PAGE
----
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Originally published June 8, 2012 at 10:05 a.m., updated June 8, 2012 at 3:11 p.m.
KANSAS CITY, Kan. A three-judge federal panel has published its opinion redrawing Kansas political boundaries.
"As judges, we do not tread unreservedly into this political thicket," the judges wrote.
But the maps the judges drew assure a political maelstrom that could upset Kansas electoral politics as perhaps never before. In the House, where lawmakers worked hard to avoid putting any incumbents together, the judges made lines that put 48 incumbents in districts with more than one incumbent and created 25 districts with no incumbent, according to an early tally by the Kansas Legislative Research Department.
Two days to file
With filing deadlines fast approaching, the decision also means the political parties have little time to find candidates for the open seats left by the new maps.
"We have two days to fill 25 open seats, and it didn't have to be this way," said Haley Pollock, a spokesperson for House Minority Leader Paul Davis, D-Lawrence.
Davis said the court had to settle redistricting because Gov. Sam Brownback's efforts to push moderate Republicans out of the Senate created the impasse that prevented the Legislature from redrawing the districts. Brownback is a conservative Republican.
"There were numerous red flags throughout the session that Gov. Brownback’s obsession with ousting members of his own political party would drive Kansas government into a state of chaos," Davis said.
The judges noted the political tensions in their opinion but didn't directly blame the governor.
"While legislators publicly demurred that they had done the best they could, the impasse resulted from a bitter ideological feud – largely over new Senate districts. The feud primarily pitted GOP moderates against their more conservative GOP colleagues. Failing consensus, the process degenerated into blatant efforts to gerrymander various districts for ideological political advantage," the judges wrote.
Incumbents put together
The maps could create several interesting matchups between incumbents, and not just between conservative and moderate Republicans. Rep. Nile Dillmore, a Wichita Democrat, is now in the same district as Rep. Brenda Landwehr, the Wichita Republican who heads the House Health and Human Services Committee. Landwehr, a conservative, had planned to challenge moderate Republican Sen. Jean Schodorf of Wichita. But the judges' map doesn't have Landwehr and Schodorf facing off.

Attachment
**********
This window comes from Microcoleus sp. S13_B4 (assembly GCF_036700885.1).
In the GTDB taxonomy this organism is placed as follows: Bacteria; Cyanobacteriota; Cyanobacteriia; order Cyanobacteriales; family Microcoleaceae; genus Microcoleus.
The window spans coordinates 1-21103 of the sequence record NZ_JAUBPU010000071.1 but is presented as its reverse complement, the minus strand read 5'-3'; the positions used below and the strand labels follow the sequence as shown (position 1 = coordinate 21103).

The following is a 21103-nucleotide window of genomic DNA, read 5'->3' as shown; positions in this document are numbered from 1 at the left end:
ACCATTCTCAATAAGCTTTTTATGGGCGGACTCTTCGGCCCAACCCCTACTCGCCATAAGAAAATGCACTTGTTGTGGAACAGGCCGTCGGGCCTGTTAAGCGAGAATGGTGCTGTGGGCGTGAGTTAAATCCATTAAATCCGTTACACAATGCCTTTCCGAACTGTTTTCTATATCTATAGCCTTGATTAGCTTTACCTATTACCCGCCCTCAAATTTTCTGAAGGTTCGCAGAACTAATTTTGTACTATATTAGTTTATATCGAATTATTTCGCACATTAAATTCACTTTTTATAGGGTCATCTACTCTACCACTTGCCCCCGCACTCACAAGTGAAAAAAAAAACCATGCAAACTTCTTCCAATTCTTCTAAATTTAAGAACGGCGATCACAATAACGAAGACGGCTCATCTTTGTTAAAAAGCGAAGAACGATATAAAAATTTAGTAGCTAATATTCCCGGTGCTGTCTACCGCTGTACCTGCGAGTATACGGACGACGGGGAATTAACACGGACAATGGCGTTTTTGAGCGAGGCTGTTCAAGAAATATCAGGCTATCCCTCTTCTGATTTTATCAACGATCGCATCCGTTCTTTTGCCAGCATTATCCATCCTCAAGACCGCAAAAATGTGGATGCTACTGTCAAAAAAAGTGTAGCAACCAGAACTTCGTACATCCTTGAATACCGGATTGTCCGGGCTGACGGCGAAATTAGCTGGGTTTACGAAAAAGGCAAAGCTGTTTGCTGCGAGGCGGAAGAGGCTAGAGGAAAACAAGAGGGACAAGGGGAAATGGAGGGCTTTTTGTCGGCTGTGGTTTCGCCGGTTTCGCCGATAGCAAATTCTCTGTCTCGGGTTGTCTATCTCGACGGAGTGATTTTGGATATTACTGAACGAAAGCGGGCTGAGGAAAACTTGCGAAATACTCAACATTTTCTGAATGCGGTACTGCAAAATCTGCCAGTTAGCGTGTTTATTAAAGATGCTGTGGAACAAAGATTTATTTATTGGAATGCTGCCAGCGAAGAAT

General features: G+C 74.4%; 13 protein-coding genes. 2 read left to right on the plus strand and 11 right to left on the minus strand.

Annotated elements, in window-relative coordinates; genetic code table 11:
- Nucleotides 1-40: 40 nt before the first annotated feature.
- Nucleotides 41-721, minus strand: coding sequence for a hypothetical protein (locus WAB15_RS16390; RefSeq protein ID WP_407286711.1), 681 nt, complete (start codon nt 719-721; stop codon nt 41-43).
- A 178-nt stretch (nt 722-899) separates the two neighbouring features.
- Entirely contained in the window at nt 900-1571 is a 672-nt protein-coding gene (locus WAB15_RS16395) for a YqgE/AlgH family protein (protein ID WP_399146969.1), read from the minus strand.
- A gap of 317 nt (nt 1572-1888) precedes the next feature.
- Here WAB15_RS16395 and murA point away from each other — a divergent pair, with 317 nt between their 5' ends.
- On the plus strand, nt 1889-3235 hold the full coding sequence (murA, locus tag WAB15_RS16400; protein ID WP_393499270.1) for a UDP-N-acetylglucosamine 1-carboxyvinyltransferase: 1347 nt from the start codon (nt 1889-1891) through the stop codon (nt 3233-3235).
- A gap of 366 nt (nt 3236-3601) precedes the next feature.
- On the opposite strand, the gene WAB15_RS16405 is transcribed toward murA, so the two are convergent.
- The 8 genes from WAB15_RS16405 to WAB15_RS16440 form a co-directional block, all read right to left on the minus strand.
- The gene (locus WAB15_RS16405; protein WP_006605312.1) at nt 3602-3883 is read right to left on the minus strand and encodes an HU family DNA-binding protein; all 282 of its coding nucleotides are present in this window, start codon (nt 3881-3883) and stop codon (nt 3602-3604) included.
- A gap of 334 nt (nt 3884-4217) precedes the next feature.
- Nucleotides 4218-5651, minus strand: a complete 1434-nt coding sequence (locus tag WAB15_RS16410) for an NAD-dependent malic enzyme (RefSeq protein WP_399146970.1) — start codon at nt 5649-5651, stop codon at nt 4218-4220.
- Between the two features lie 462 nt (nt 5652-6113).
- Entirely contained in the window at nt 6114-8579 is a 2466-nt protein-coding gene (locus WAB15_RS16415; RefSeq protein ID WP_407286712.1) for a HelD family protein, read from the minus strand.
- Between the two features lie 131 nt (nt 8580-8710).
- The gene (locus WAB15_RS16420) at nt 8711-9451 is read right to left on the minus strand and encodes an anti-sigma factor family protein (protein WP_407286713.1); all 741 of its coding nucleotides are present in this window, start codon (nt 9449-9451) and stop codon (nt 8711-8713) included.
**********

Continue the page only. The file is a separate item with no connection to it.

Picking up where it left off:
"The map doesn't put us in the same district, but I'm still trying to figure out what I'm going to do," Landwehr said today.
House Majority Leader Arlen Siegfried, an Olathe Republican, now is in the same district with fellow Republican Rep. Mike Kiegerl.
The new 76th House District has three incumbent Republicans: Reps. Peggy Mast of Emporia, Bill Otto of LeRoy and William Prescott of Osage City. The new 53rd House District in Topeka puts together Democratic Rep. Annie Tietze and Republican Reps. Mike Burgess and Lana Gordon. Two longtime Republican House members, Reps. Sharon Schwartz of Washington and Clay Aurand of Belleville, are in the new 106th District.
The decision also puts Lawrence and Douglas County entirely in the 2nd Congressional District. Previously, the city and county were divided between the 2nd and 3rd Districts. It also would keep Leavenworth County and the military post there in the 2nd District, but shift Riley County and Fort Riley into the 1st District. Geary and Pottawatomie counties also were redrawn into the 1st District.
All of Johnson and Wyandotte counties remain in the 3rd District, which grows to also include Louisburg and part of northern Miami County.
The judge's Senate map adds a district in Johnson County and would essentially consolidate two districts in western Kansas, putting incumbent Sen. Ralph Ostmeyer, a Grinnell Republican, in the same district with Sen. Allen Schmidt, a Hays Democrat. Republican Sens. Pat Apple of Louisburg and Ray Merrick of Stilwell both are in the 37th District. Republican Sens. Dwayne Umbarger of Thayer and Jeff King of Independence both occupy the new 15th District.
Four of the 40 Senate districts have no incumbent.
The judges acknowledged their work likely wouldn't please everyone.
"On short notice, with elections pending on the immediate horizon, we have acted solely to remedy a legislative default," the panel wrote in its opinion.
Legislators began their efforts to redraw districts in 2011 but failed to reach agreement, shifting the responsibility to the court.
Lawmakers are obliged to redraw the political boundaries every 10 years to reflect changes in population.
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